Man Suspected of Killing Canadian Mounties Caught
MONCTON, New Brunswick (AP) — The suspect in the killing of three Royal Canadian Mounted Police was arrested unarmed early Friday, ending a massive manhunt that paralyzed much of an eastern Canadian city. "I'm done," a witness said he told police.
Police said at a press conference that they received a tip that led them to a wooded residential part of Moncton, New Brunswick, where they found 24-year-old Justin Bourque, suspected in the deadliest attack on Canada's national police force in nearly a decade.
Bourque had been armed with high-powered long firearms and had been spotted three times Thursday, eluding the massive manhunt that all but shut down the normally tranquil city about of about 60,000 people east of the Maine border. Nearly 300 police officers were involved in the search for Bourque, who was seen going in and out of a wooded area.
RCMP Supt. Marlene Snowman said Bourque was arrested in a wooded Moncton area at 12:10 a.m. without incident. She said no weapons were on him, but were found nearby. Charges will be brought later Friday.
Michelle Thibodeau said she saw the man arrested in the front yard of her home and heard him say, "I'm done," before his arrest by officers with guns drawn.
Roger Brown, commanding officer of RCMP in New Brunswick, choked back tears as he addressed media Friday morning.
"Fortunately most people will never have to experience what our officers have gone through in the last two days," he said. "I can't dig deep enough to explain the sadness that we all feel."
Brown identified the dead as Constables David Ross, 32, originally of Victoriaville, Quebec; Fabrice Georges Gevaudan, 45, originally of Boulogne-Billancourt in France; and Douglas James Larche of Saint John, New Brunswick.
"It's been a very challenging 30 hours for the officers that got this job done," Snowman said. "It will take some time to heal, but together we will get there."
Snowman and other RCMP officials did not release any more details about Bourque's arrest or the circumstances of the shooting, citing their ongoing investigation. Details will be made public in court, she said.
Police have not spoken about a possible motive for the shootings.
Residents of Bourque's trailer park said he was a quiet, seemingly reclusive man who shared a small, worn trailer with a roommate. Neighbors described him as a withdrawn gun collector and avid hunter of birds, deer and moose.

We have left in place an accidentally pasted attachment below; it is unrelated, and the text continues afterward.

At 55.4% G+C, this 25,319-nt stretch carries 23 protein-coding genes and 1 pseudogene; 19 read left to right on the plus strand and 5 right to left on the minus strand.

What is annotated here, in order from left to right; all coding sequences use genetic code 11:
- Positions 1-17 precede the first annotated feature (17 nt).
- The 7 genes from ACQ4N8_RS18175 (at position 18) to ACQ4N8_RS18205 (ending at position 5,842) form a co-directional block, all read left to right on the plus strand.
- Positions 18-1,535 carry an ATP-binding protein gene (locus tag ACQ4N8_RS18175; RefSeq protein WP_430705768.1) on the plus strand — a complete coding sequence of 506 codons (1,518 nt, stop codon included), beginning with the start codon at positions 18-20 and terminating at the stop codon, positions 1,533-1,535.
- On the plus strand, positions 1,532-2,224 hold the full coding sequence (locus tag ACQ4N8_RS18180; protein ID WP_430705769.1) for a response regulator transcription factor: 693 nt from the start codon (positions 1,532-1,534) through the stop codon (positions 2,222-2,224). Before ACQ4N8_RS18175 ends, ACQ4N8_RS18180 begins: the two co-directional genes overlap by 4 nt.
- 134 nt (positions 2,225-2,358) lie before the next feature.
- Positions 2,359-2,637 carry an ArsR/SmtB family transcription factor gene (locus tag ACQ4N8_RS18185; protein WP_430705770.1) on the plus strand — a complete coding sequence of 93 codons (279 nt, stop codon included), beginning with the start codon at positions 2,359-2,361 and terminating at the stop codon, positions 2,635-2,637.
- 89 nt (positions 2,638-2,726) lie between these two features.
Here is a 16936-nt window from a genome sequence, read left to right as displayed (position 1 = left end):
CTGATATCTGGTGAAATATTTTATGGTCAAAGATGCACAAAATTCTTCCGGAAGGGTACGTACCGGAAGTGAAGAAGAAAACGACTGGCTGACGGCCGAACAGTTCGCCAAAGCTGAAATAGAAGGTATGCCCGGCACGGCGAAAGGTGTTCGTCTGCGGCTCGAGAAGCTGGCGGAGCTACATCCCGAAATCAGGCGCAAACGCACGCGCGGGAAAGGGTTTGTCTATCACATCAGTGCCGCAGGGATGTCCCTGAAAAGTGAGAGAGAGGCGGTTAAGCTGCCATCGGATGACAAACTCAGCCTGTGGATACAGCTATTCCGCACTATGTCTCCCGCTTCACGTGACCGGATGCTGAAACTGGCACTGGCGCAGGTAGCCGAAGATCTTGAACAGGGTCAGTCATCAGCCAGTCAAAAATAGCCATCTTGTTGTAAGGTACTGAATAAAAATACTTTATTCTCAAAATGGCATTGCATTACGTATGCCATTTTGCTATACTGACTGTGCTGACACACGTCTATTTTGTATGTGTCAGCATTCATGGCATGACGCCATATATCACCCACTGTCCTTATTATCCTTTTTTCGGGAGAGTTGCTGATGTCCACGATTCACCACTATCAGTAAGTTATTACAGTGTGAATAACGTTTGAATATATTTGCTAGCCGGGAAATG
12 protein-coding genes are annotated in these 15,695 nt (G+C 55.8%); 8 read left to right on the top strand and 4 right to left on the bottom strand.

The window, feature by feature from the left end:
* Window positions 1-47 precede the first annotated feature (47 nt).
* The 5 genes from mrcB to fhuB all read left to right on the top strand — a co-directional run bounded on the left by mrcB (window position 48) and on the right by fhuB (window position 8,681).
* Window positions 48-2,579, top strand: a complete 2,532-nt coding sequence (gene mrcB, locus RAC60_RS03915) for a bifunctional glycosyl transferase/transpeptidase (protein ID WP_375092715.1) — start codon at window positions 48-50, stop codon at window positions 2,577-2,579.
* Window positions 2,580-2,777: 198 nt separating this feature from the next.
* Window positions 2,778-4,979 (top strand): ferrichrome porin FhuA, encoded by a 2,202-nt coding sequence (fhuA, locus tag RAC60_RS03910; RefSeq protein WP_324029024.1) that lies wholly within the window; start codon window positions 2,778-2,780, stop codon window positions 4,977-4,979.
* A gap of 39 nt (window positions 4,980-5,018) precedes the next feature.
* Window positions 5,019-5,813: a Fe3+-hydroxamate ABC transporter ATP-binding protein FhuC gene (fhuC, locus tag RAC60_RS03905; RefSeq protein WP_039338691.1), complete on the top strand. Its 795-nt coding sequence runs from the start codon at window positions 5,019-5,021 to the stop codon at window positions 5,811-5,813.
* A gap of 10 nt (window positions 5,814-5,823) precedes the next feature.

"He never missed a season," said Kerry Fitzpatrick, who lives half a block away from Bourque and was at home when he heard the sound of gunfire. When he later heard Bourque might be the shooter, he walked over to his trailer, found an open door and Bourque's wallet on the table.
"He lost it. The guy lost it," Fitzpatrick said.
Fitzpatrick said he had stopped by Bourque's trailer just five days ago.
"He seemed fine, it was a normal conversation," Fitzpatrick told The Associated Press on Thursday by phone from his home.
Fitzpatrick said Bourque "obviously had things on his mind," based on a stretch of recent Facebook posts about guns and the police, but did not take it seriously.
During the manhunt, police asked residents of the city's northwest section to remain indoors with their doors locked and exterior lights on to help the search. Much of Moncton, including its popular downtown area, was completely shut down. Some businesses placed signs in windows saying they were closed because of the manhunt.
Police commandeered armored trucks. The city took its buses off the roads and closed schools and government offices. Mail delivery was suspended.
Dozens of police officers patrolled the search area with their weapons drawn. Others, including members of a tactical unit, were patrolling streets within the cordoned off area.
Police used air support, tactical teams and canine units. Several hundred officers from New Brunswick and elsewhere from across Canada were involved.
Bourque was wearing military camouflage and carrying two rifles in a picture released by police on Twitter.
Two other Mounties who were injured in the shooting are recovering and doing well, police said.
Gun violence is rare in eastern Canada. This was the deadliest attack on the Royal Canadian Mounted Police since four officers were killed by a gunman on a farm in the western Canadian province of Alberta in 2005. That attack remains the deadliest on Canadian police officers in 120 years.
Canada's Parliament on Thursday observed a moment of silence and the flag on Parliament Hill flew at half-staff.
Shingler contributed from Montreal. Rob Gillies also contributed from Toronto.